We recently had the rare opportunity to host the two authors that have written books about the opioid and heroin epidemic clutching our state and our country.
Sam Quinones, author of “Dreamland” and John Temple, author of “American Pain,” joined us at West Virginia University for an energized discussion about the opioid and heroin problem in West Virginia and the country.
We talked about their books, and how we can best approach this issue.
Sam’s book, “Dreamland,” is about the collision between the approach of physicians to view pain as the fifth vital sign that needed to be addressed; the opioid “pill mill” economy of the country that was spearheaded by both pharma and by some unscrupulous folks; and a “pizza delivery-style” service-based approach of making and distributing black tar heroin from a small town in Mexico, Xalisco, Nayarit.
The overuse and prescribing of opioids like Oxycontin led to a group of people becoming addicted to these narcotics - which are expensive and require a doctor prescription to obtain.
Concurrently, residents of a small town in Mexico were producing cheap and pure black tar heroin that was being trafficked to the US.
The intersection between the number of addicted Americans, the lack of cheap and available opioids and the cheap and pure heroin created an epidemic.
At the center of the epidemic was Columbus and Portsmouth, Ohio, and Huntington, West Virginia.
The book got its name from a large pool in Portsmouth, Dreamland – a center of hope and community for the town.
Like the heroin epidemic, which destroyed lives, the town of Portsmouth ended up in ruin and Dreamland was plowed over and a mall constructed in its place.
John's book, “American Pain,” details the Florida pill mill business that was almost too crazy to be believed. In the span of a few years, the pain clinic business that became American Pain was responsible for prescribing millions and millions of opioids and clearing many millions of dollars, all in cash.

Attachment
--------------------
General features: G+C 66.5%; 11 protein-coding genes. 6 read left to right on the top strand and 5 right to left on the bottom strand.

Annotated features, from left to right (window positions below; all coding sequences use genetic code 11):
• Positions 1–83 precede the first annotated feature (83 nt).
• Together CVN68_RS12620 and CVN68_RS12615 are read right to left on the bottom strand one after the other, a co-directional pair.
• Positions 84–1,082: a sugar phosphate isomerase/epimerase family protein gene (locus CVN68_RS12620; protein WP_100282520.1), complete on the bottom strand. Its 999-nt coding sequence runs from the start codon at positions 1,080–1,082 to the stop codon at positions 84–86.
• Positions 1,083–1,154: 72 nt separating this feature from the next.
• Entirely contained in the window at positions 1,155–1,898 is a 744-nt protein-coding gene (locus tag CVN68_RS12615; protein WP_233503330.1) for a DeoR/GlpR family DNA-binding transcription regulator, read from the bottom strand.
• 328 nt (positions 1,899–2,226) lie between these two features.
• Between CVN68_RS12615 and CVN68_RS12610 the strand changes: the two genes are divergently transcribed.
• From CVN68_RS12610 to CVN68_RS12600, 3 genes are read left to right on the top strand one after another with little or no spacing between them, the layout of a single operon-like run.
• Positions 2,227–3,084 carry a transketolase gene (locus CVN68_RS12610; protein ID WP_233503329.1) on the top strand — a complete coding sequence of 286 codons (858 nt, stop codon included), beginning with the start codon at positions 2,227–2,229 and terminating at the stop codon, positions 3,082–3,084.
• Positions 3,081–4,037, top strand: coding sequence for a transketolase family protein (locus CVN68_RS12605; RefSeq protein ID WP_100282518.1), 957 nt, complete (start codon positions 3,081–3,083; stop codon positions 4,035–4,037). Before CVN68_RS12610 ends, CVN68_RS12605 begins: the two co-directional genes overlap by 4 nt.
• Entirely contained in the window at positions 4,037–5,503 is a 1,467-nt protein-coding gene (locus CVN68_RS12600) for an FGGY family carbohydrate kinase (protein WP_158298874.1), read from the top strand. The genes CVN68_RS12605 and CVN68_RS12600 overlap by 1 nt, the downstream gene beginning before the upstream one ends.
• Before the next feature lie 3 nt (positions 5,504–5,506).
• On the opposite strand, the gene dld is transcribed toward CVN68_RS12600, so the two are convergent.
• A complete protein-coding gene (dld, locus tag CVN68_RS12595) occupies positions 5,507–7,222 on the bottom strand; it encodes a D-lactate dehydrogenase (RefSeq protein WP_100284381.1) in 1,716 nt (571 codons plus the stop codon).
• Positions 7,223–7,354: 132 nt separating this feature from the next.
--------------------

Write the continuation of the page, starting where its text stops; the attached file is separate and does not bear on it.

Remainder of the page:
What is the root cause of this problem?
We could point to the poor economy, break down of the family, or lack of education.
Sam thinks the problem may be simpler and scarier. The problem may be the increasing isolation in our lives and the breakdown in the foundation of community.
This idea appeals to me on several levels.
One, we have become lost in our own lives and tune into our own channels – social media, pundits, internet channels. We live with earphones in our ears, looking constantly at our phones.
Alone, in a world of people.
Moreover, communities are changing as people move up in home size and location. There are no more generational communities, where people and their descendants live in place for long periods of time.
And this is in conflict with our evolutionary survival as a group - as a community.
Could the solution to this worsening problem be as simple as rediscovering community?
At the end of “Dreamland,” Sam reports that the town of Portsmouth is undergoing a rebirth.
Largely driven by the former addicts, they are creating a community.
And this community is healing the town and its people.
Maybe we can find our own “Dreamland” right here at home.